77th Annual Meeting


WHEREAS, cities are on the frontlines of the health care crisis with high rates of uninsurance and rapidly escalating costs affecting residents, businesses, and workers; and

WHEREAS, city governments spend billions of dollars to provide health coverage to millions of employees, dependents, and retirees, and rising health costs affect cities' ability to provide other city services; and

WHEREAS, cities face serious health workforce shortages,particularly among primary care professionals in low-income communities; and

WHEREAS, many families and individuals served by city program shave unmet health and mental health needs, complicating city efforts to provide effective services; and

WHEREAS, city public health agencies receive limited federal and state support despite the cost-effectiveness of public health strategies in preventing and addressing chronic diseases; and

WHEREAS, nearly 46 million Americans lack health insurance and are less likely than their insured counterparts to receive recommended preventive and screening services, or medicines and treatments that meet the professional standard, and are more likely to die prematurely; and

WHEREAS, nearly 9 million children lack health insurance coverage and therefore have fewer well-child visits, worse access to specialists, fewer immunizations and more visits to the emergency room than children with health coverage; and

WHEREAS, millions more Americans are underinsured and at risk of financial ruin if they experience a major illness; and

WHEREAS, health care costs, and employment-based health insurance premiums in particular, have increased at rates much higher than inflation or wage growth for the last decade; and

WHEREAS, health costs threaten the global competitiveness of American businesses; and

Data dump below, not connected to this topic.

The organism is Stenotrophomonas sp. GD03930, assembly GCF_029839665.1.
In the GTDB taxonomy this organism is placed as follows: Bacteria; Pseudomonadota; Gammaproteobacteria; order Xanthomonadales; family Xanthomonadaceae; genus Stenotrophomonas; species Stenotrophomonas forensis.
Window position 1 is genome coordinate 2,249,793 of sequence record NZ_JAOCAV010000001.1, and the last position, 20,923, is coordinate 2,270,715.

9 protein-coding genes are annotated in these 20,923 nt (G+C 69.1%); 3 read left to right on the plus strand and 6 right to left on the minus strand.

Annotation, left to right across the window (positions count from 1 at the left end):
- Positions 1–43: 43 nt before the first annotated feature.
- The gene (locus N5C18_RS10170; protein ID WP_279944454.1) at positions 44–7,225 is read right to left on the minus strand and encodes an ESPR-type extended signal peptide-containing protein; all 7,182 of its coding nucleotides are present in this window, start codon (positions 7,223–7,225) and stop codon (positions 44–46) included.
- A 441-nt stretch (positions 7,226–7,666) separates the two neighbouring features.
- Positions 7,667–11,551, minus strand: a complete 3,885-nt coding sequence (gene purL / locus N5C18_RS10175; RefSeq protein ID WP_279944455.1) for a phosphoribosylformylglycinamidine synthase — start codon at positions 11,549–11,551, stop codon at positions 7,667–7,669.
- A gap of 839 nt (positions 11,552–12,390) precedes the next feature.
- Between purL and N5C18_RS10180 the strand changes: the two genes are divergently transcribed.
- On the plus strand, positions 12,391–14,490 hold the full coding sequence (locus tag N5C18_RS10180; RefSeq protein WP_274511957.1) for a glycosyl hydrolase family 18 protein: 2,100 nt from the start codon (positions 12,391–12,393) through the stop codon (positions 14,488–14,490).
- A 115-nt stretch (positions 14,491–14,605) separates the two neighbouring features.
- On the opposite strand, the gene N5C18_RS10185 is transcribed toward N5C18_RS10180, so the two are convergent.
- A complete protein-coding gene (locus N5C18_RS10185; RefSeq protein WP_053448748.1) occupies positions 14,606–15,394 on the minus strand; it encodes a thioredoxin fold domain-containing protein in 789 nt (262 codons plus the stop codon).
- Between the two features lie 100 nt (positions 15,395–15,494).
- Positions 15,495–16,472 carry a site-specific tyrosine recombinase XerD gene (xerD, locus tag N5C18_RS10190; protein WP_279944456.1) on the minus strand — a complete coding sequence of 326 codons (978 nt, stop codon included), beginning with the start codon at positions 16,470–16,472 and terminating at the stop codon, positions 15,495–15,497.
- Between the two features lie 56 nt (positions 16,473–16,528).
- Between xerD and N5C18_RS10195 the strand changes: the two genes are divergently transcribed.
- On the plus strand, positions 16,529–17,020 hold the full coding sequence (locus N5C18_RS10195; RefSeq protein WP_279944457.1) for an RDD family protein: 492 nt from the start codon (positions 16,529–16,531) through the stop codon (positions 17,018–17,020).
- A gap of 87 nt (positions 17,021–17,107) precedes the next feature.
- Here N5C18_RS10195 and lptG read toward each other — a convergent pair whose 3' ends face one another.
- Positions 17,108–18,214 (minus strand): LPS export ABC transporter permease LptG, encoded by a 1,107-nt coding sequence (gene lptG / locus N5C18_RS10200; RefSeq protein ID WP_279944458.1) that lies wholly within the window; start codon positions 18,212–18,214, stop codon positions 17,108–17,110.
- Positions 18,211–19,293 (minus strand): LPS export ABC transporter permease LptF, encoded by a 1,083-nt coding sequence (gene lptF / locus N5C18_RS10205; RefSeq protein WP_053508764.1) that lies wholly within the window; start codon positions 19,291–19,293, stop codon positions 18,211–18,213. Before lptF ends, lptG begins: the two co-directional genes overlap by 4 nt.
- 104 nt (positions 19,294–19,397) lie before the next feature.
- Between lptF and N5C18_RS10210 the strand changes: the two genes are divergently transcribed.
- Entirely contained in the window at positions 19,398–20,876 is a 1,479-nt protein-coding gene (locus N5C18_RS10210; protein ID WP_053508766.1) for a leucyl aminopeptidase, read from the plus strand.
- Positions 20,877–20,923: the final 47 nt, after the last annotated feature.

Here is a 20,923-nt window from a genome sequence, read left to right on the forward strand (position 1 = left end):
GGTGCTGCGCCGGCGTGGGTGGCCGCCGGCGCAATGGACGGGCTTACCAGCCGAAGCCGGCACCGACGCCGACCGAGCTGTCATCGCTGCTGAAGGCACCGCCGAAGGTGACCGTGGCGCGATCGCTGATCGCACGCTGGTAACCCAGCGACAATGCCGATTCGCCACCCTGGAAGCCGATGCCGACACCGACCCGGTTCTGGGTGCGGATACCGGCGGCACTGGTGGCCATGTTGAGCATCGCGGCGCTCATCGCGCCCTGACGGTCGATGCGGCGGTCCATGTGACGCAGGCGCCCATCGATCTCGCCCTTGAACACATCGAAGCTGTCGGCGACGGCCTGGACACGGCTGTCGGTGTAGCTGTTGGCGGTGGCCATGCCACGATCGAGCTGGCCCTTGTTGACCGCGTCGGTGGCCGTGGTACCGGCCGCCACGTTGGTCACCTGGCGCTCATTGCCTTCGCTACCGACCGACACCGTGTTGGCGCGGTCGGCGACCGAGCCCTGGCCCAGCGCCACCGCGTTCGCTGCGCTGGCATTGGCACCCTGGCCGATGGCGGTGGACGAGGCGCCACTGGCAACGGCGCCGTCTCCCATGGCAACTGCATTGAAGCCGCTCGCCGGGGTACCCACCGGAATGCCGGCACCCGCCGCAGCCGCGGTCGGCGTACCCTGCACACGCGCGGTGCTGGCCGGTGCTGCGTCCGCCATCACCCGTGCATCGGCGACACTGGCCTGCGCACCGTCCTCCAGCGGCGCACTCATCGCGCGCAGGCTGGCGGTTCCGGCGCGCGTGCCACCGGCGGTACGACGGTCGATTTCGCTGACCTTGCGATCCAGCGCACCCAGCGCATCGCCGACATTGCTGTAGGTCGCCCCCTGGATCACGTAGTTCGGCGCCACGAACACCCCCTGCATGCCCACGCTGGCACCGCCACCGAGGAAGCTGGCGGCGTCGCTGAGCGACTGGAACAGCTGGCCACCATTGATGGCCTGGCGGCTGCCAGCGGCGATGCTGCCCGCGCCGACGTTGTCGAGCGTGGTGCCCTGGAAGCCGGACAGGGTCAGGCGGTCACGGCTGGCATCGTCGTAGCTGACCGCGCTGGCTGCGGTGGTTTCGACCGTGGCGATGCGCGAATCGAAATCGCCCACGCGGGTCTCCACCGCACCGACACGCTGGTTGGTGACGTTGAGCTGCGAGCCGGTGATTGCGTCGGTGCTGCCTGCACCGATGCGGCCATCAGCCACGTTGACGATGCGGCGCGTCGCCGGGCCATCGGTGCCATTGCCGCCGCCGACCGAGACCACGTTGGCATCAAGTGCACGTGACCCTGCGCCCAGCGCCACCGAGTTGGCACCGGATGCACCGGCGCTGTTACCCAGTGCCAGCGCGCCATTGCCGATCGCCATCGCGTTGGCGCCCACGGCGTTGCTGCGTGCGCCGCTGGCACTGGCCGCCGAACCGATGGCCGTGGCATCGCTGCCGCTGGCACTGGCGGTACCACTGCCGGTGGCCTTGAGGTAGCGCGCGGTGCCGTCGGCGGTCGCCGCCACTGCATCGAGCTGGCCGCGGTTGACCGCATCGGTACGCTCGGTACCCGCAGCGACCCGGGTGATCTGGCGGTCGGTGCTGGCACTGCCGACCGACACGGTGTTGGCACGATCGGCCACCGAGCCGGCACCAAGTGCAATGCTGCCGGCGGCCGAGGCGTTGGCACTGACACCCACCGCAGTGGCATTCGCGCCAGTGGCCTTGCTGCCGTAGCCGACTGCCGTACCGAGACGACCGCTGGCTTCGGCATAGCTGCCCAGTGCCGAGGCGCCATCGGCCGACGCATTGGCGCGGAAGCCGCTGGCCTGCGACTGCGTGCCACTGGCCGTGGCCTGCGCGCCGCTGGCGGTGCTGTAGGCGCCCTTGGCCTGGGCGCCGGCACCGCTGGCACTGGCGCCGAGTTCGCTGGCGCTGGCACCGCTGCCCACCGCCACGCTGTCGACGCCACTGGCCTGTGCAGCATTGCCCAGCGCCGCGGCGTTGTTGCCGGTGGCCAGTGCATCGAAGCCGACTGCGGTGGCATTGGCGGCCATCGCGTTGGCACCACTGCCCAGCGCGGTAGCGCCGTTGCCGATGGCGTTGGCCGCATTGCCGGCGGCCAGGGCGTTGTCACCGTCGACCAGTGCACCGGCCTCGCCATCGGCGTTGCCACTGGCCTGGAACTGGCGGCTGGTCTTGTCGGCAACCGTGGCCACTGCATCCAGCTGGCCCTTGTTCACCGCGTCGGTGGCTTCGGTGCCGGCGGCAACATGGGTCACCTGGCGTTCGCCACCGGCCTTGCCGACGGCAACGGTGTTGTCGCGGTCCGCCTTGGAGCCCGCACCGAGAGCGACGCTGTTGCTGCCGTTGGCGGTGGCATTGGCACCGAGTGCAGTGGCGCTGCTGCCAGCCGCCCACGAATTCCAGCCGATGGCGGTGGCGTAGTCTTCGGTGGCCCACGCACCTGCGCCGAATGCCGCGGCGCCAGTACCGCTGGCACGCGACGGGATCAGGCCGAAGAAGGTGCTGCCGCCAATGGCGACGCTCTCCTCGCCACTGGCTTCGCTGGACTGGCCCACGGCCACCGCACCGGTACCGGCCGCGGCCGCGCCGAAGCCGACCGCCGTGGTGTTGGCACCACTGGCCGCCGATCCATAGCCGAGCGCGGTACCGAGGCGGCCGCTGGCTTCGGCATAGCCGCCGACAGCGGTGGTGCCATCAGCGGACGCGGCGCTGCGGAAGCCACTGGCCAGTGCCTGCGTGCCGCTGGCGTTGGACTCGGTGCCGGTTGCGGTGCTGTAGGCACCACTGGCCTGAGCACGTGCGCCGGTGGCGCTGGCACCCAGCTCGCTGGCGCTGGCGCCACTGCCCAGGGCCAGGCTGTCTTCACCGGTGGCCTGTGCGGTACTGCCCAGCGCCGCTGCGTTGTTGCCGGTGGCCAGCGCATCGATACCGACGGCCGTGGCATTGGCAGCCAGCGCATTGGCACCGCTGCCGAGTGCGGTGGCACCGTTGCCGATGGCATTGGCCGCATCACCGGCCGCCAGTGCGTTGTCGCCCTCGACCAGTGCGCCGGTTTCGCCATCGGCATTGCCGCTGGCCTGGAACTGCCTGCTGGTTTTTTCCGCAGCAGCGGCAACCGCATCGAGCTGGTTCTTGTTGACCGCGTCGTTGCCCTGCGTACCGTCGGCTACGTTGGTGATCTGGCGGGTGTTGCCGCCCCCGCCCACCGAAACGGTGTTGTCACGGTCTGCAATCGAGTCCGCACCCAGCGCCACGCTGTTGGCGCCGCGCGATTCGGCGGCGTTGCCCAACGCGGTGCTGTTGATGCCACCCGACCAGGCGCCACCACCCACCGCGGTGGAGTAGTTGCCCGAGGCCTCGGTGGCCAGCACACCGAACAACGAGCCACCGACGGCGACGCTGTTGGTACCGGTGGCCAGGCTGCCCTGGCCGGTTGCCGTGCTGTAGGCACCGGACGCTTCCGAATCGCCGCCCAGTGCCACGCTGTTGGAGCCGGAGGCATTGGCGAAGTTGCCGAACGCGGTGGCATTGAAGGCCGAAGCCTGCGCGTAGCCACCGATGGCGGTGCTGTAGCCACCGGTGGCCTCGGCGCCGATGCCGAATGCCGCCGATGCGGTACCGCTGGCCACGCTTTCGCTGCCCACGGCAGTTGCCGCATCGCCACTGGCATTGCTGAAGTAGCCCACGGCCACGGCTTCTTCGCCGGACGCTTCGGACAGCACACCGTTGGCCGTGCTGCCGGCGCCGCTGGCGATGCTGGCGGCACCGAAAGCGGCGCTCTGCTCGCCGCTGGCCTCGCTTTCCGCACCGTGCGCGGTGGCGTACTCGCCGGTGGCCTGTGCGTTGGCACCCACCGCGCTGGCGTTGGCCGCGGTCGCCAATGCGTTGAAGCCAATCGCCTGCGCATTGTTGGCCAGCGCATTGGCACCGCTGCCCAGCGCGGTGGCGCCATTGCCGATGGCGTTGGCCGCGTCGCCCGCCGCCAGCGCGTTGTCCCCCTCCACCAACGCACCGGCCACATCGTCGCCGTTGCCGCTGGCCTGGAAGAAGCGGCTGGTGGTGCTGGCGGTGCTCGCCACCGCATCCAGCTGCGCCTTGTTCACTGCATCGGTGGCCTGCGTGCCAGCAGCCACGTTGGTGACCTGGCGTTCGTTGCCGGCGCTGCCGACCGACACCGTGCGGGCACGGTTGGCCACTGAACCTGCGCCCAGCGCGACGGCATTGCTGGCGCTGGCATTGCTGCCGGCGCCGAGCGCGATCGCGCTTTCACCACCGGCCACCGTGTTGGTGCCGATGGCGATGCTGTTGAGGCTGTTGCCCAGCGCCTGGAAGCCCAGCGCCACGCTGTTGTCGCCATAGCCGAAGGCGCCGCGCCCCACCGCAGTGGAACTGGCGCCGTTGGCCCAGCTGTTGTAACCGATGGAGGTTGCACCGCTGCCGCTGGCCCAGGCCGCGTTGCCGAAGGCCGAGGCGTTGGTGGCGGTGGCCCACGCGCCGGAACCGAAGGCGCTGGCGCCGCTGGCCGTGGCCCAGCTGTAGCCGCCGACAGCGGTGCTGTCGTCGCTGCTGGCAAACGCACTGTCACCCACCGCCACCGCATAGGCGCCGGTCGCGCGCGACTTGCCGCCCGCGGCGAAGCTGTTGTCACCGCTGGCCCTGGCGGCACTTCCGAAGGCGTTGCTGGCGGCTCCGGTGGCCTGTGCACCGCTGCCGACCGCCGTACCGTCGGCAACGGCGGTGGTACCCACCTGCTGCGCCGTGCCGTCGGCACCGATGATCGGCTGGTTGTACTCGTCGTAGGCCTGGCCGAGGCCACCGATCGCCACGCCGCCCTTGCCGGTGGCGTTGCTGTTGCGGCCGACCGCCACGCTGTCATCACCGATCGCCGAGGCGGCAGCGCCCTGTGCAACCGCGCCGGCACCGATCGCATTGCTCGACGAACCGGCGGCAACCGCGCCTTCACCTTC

WHEREAS, our current health care system focuses on treating disease rather than preventing it or promoting wellness; and

WHEREAS, there are large disparities in health status and health outcomes based on race, ethnicity, and physical ability, and many health care providers do not offer adequate service to patients with limited English proficiency or limited physical or mental ability; and

WHEREAS, chronic diseases pose the greatest challenge to our health care system and our health care delivery system is not well-organized to prevent and treat them; and

WHEREAS, public hospitals and clinics, community health centers,and other safety net providers provide care toof underserved individuals regardless of income, health coverage,or immigration status; and

WHEREAS, many cities have developed innovatives to expand access to quality health care, make health services more affordable, and improve health care quality while acknowledging that any comprehensive reform must be led by the federal government; and

WHEREAS, leaders in both political parties serving in Congress and the White House have called for enactment of comprehensive health care reform; and

WHEREAS, the President has pledged enactment of comprehensive reform this year, and substantial progress is being made in Congress to engage stakeholders and craft comprehensive reform;and

WHEREAS, Mayors, as representatives of their citizens, as employers, as health care providers and as partners to small and large businesses who struggle with health care costs, should have their voices heard in the crafting of comprehensive reform proposals; and

NOW, THEREFORE, BE IT RESOLVED, the U.S. Conference of Mayors supports and calls for the immediate enactment of the Administration's health care reform principles and agrees that comprehensive reform should reduce long-term growth of health care costs for businesses and government; protect families from bankruptcy or debt because of health care costs; guarantee choice of doctors and health plans; invest in prevention and wellness; improve patient safety and quality of care; assure affordable, quality health coverage for all Americans; maintain coverage when someone changes or loses a job; and end barriers to coverage for people with pre-existing medical conditions, and

BE IT FURTHER RESOLVED, that the US Conference of Mayors urges Congress to support public hospitals and other providers in the health care safety net so that those who fall through the cracks of expanded health coverage may still receive care; so that surge capacity is available in case of public health emergencies; and so that the cultural competencies achieved by providers serving diverse populations are preserved and enhanced in a reformed health care system.